Hundred Word Reviews for May 2015, Part 1

Once again, it’s time for me to review several handfuls of CDs. Today’s five all fall (more or less) into the progressive rock bag, and are decidedly European in sensibility. Here we go.

Metallic Taste of Blood – Doctoring the Dead
Perhaps the first thing you should know about this international collective is that it counts Australian bassist Colin Edwin as a member; he’s the eternally-bemused looking bassist from the still-on-hiatus Porcupine Tree. The other three musicians are from Italy, the USA, and Great Britain. This instrumental quartet crafts brooding yet melodic soundscapes. Very much on the accessible end of the progressive/art rock scale, Metallic Taste of Blood might be better served by a less gothic moniker; don’t let the name (or the impossibly gruesome cover art) scare you off. The group’s music is super-heavy yet soaring and full of grandeur.

Obscured by Echoes – Avidonia Part 1: The Escape
Never let it be said that this space/psych unit doesn’t make their influences clear: with a band name that references works by Pink Floyd (those being the 1972 LP Obscured By Clouds and the epic “Echoes” from 1971’s Meddle). Based – like so many current psych bands – in Austin TX, the group aims for the multi-part suite approach favored in the early 70s. Their sound leans closer to Hawkwind than Pink Floyd, though, with a plodding (in a good way!) and menacing approach that leaves plenty of room for bone-crushing riffage, bloopy synth fills and the like. Excellent stuff.

Mollmaskin – Heartbreak in ((Stereo))
When the average 21st century rock fan thinks of Norway, the first subgenre that springs to mind is black metal. That particularly Scandinavian style is foreboding and – in its own way – evokes the bleak and endless night that is Winter. But Mollmaskin is actually a solo project featuring only Anders Bjermland, member of psychedelic outfit Flashback Caruso. The sound is closer to the softer, dreamy side of Dungen‘s best works. The impressionistic tunes are beautiful, and Bjermland sings variously in Norwegian and English. The sprawling 2CD set will thrill lovers of Mellotron, Fender Rhodes and yearning vocal harmonies.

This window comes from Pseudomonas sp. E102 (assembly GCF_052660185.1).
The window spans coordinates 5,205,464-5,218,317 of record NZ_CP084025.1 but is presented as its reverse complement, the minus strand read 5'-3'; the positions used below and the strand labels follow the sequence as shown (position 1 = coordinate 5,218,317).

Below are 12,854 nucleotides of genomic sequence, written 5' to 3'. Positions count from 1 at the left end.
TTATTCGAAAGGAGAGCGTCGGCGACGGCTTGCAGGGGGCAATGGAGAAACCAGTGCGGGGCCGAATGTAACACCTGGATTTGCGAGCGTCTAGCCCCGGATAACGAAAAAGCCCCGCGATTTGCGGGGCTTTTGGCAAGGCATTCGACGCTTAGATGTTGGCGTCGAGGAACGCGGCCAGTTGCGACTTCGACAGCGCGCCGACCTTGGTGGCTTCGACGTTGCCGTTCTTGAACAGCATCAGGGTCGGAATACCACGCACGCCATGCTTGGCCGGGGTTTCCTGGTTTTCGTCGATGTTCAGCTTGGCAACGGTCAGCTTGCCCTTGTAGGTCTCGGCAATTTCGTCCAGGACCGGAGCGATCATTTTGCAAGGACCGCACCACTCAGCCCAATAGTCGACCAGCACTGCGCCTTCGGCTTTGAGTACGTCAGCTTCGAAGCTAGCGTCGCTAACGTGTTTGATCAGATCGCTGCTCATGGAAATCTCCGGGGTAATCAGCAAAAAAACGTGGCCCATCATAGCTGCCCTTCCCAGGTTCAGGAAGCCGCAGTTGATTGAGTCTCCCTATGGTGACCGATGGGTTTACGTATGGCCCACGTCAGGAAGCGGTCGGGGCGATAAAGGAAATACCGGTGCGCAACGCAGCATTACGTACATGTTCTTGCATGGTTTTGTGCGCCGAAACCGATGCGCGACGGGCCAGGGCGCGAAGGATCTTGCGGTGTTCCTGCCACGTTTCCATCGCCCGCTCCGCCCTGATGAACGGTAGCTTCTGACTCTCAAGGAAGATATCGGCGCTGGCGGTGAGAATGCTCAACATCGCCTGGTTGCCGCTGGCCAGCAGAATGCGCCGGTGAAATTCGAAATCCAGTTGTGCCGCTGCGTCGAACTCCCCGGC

Kaukasis – I
Heavier and more foreboding than the previously-mentioned disc, this Norwegian group featuring Rhys Marsh on vocals, very much in a Jim Morrison / Ian Astbury vibe. Which is to say that while it’s metal-leaning progressive rock, it’s very much song-based. Full of melodrama, the hypnotic songs approach symphonic prog in their scope and arrangement, and there’s a strong middle eastern flavor along the lines of Led Zeppelin‘s “Kashmir.” Fans of Steve Hackett-era Genesis will find a lot to like here as well. Theirs is a big sound, considering that the group is a trio. This is a disc worth settling into.

E Gone – All the Suns of the Earth
Another solo effort, E Gone is Sweden’s Daniel Westerlund. As at home with trip-hop and electronica as he is with psychedelic and garage styles, Westerlund crafts intricate, highly hooky songs that employ a kitchen sink approach. In the first two minutes you’ll hear sitar, bouzouki, banjo, sampled beats, and analog synth. Some pieces are songs, while others are ambient works. I’m behind the curve on this one, having been meaning to review it long ago; the follow-up (Where I’ve Been Is Places and What I’ve Seen Is Things) came out this week. This disc (available on vinyl) is highly recommended.

More to come.

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